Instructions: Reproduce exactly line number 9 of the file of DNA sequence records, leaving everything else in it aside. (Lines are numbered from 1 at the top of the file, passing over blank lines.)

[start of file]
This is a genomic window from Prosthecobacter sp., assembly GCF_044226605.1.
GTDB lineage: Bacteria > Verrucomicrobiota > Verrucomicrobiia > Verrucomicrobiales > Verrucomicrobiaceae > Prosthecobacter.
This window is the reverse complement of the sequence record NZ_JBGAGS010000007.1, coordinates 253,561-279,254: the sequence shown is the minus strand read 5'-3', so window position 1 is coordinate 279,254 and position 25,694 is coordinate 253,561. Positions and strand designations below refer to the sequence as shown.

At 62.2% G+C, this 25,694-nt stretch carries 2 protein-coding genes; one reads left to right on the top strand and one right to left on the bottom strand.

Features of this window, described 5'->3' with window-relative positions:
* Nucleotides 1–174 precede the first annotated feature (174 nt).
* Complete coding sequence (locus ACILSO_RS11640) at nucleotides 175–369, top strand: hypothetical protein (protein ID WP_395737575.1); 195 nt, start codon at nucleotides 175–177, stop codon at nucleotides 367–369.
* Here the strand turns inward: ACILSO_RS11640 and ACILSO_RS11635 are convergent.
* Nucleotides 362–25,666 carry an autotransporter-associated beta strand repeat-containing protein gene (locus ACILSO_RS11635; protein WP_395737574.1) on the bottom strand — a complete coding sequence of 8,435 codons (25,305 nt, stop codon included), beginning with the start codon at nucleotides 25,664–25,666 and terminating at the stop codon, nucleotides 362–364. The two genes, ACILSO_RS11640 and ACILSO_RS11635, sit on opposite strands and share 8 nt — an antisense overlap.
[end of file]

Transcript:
* Nucleotides 362–25,666 carry an autotransporter-associated beta strand repeat-containing protein gene (locus ACILSO_RS11635; protein WP_395737574.1) on the bottom strand — a complete coding sequence of 8,435 codons (25,305 nt, stop codon included), beginning with the start codon at nucleotides 25,664–25,666 and terminating at the stop codon, nucleotides 362–364. The two genes, ACILSO_RS11640 and ACILSO_RS11635, sit on opposite strands and share 8 nt — an antisense overlap.